Residents at an Aberdeen care home were left almost naked after a shower and without their dentures at mealtimes, according to a watchdog report.
The Care Inspectorate report revealed staff at Banks O’ Dee in Torry were not aware of how some pensioners wanted to be treated if they fell seriously ill and needed to be resuscitated.
Inspectors issued their findings following an unannounced visit in September.
The watchdog returned this January, where it found that none of the seven proposed improvements it asked for had been made.
The Care Inspectorate has released the findings from that visit which showed how residents’ plans for palliative or end of life care were not always accurate.
The report said: “The service used a high level of agency and temporary staff and there was a potential for residents’ wishes regarding active resuscitation not being complied with.”
During the visit, it was noticed a resident had been wheeled from the shower to their bedroom on a commode and left “only partially dressed, with a towel covering their groin”.
Another pensioner had spent 14 hours in bed as no one was available to help them get up.
When the watchdog asked staff about the issue, they were unable to confirm when the resident had last eaten.
A requirement, made on November 22, was failed to achieve after inspectors became aware of a number of “unwitnessed falls or injuries” and were present to see a resident fall in the late evening.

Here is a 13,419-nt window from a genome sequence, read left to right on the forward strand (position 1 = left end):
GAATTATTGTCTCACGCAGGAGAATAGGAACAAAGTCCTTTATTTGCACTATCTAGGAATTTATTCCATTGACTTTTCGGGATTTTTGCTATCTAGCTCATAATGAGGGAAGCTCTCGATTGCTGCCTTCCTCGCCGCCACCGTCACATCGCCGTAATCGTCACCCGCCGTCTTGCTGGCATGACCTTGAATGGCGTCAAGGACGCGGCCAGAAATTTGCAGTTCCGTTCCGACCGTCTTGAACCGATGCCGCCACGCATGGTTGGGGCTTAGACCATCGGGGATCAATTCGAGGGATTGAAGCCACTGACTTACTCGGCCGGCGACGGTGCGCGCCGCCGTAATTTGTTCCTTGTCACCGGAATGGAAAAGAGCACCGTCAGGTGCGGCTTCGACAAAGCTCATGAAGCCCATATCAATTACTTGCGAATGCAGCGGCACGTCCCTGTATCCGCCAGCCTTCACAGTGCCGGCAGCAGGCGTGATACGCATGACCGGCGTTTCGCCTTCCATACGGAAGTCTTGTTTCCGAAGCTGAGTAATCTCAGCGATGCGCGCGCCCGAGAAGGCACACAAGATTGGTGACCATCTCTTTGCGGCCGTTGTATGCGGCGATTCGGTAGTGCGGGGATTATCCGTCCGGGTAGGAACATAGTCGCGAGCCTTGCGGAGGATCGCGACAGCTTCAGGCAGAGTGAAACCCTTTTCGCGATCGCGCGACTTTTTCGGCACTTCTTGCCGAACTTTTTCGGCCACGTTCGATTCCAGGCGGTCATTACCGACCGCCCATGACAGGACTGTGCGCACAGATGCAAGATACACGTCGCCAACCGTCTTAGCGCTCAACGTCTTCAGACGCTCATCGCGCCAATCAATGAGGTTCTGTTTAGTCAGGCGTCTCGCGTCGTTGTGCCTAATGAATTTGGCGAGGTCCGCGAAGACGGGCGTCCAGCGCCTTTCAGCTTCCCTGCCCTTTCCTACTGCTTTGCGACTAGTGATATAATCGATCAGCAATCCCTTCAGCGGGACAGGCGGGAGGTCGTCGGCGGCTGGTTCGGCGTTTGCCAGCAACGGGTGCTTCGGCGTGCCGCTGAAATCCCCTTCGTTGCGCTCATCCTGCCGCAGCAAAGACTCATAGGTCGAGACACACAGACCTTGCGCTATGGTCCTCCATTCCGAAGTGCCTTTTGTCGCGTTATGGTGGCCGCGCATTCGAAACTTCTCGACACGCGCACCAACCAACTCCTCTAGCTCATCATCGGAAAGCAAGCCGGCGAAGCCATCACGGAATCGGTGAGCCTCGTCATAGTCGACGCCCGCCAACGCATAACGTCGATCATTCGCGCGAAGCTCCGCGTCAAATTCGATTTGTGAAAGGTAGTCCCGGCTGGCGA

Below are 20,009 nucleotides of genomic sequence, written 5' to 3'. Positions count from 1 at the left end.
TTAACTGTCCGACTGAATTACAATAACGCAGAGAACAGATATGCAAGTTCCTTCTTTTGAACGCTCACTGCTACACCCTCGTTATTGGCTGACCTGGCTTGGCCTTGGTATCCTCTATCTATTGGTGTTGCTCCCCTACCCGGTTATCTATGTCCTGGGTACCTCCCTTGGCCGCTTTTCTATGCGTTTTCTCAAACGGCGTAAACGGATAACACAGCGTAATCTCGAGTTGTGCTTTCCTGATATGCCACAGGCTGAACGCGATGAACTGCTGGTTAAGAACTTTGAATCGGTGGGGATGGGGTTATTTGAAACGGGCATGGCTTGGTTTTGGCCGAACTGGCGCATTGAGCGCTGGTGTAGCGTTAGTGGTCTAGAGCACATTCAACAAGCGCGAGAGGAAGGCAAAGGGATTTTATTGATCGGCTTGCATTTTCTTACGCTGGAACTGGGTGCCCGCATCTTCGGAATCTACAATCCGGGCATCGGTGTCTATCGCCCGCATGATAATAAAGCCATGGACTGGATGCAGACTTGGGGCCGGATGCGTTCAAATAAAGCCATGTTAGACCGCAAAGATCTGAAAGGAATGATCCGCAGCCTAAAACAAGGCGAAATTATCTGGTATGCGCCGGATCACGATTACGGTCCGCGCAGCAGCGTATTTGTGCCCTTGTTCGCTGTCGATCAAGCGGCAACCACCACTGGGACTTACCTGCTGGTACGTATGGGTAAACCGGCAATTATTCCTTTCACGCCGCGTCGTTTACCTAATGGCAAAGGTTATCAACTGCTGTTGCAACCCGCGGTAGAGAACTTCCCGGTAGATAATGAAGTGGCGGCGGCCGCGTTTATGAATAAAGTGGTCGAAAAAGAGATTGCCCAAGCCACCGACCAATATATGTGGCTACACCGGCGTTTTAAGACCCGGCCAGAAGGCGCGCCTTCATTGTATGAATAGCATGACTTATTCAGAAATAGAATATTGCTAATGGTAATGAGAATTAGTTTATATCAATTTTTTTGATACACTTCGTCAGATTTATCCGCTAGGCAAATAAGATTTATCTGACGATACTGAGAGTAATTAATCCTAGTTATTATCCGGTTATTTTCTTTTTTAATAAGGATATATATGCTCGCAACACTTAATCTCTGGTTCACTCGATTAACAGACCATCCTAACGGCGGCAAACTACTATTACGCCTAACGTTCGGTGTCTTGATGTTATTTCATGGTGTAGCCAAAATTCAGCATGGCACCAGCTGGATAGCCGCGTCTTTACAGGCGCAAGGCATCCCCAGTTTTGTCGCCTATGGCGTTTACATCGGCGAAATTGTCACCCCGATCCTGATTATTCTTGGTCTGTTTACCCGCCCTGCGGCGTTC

It added: “There were no staff present within the area at the time. This is the
second serious fall this resident had had in recent months.
“There was the potential that this fall could have been prevented or harm reduced.”
Those living at the care home were spending “prolonged periods” alone.
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In addition, three of the five fall-sensor mats which were tested were faulty.
And inspectors noted a “significant number” of residents had lost valuable items including hearing aids, dentures and glasses.
The report said it prevented them from being able to communicate fully and meant one person had to avoid their favourite foods as they were unable to chew properly.
Staff morale was noted as “poor” and “high turnover of staff and a significant number of last-minute absences” meant the facility “relies heavily” on agency and temporary staff.
A spokesman for Four Seasons said: “We regret that our concerns are reflected in the Care Inspectorate report.
“Four Seasons has been engaging with the council and other care providers to see if there is another operator interested to take on the home.”
Aberdeen City Health and Social Care Partnership has confirmed plans are in place to relocate its 49 residents if a new provider cannot be found.